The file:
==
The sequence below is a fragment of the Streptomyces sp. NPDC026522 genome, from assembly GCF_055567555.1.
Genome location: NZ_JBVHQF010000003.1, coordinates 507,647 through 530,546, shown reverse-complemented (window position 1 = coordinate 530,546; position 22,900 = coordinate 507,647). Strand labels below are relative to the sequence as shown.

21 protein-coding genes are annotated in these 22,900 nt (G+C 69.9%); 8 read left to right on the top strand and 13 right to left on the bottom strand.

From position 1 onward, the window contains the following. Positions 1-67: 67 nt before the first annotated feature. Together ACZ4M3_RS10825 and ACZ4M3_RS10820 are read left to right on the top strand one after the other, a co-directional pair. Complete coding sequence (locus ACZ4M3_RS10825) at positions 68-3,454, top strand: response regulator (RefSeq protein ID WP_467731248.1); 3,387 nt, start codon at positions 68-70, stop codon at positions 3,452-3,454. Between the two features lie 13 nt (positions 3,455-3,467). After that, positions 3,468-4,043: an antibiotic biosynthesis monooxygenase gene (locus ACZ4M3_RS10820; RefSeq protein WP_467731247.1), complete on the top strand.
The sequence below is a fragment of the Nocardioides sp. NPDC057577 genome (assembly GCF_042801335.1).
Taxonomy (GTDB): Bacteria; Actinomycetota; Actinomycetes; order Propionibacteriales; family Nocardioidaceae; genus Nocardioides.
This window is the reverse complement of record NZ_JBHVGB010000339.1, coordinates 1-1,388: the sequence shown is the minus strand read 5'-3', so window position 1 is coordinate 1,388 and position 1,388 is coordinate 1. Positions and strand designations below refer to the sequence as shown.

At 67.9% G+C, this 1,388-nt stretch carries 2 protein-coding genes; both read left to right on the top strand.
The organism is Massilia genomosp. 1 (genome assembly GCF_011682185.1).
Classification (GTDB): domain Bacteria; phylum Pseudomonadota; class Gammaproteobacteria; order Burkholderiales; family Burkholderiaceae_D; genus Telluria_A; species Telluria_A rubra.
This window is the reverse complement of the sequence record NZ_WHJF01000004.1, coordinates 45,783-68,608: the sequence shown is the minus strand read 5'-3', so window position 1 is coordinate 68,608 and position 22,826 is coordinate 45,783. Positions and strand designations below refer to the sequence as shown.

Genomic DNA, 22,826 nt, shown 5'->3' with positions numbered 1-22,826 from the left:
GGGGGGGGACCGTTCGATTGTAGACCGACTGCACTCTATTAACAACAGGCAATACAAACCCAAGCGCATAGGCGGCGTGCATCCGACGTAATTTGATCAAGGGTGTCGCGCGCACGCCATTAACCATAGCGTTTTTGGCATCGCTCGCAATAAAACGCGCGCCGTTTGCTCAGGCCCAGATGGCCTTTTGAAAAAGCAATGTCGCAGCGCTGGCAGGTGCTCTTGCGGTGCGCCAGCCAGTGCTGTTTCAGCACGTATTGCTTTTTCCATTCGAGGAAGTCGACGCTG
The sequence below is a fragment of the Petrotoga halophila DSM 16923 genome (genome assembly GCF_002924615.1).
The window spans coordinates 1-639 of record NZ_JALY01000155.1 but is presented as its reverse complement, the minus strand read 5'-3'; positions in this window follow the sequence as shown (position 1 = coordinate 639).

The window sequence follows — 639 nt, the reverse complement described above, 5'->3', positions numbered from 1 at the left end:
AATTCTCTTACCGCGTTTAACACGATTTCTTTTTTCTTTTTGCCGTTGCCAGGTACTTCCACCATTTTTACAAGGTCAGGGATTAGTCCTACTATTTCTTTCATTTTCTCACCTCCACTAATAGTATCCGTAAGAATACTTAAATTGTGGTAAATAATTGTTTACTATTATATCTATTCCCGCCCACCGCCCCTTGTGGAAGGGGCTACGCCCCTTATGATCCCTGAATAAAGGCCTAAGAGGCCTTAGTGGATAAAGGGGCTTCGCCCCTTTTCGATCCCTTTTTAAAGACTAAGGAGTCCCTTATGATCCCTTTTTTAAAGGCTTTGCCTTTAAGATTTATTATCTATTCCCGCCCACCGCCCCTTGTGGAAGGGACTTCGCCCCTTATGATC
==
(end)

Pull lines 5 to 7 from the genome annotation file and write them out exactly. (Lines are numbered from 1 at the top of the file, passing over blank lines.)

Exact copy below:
The sequence below is a fragment of the Nocardioides sp. NPDC057577 genome (assembly GCF_042801335.1).
Taxonomy (GTDB): Bacteria; Actinomycetota; Actinomycetes; order Propionibacteriales; family Nocardioidaceae; genus Nocardioides.
This window is the reverse complement of record NZ_JBHVGB010000339.1, coordinates 1-1,388: the sequence shown is the minus strand read 5'-3', so window position 1 is coordinate 1,388 and position 1,388 is coordinate 1. Positions and strand designations below refer to the sequence as shown.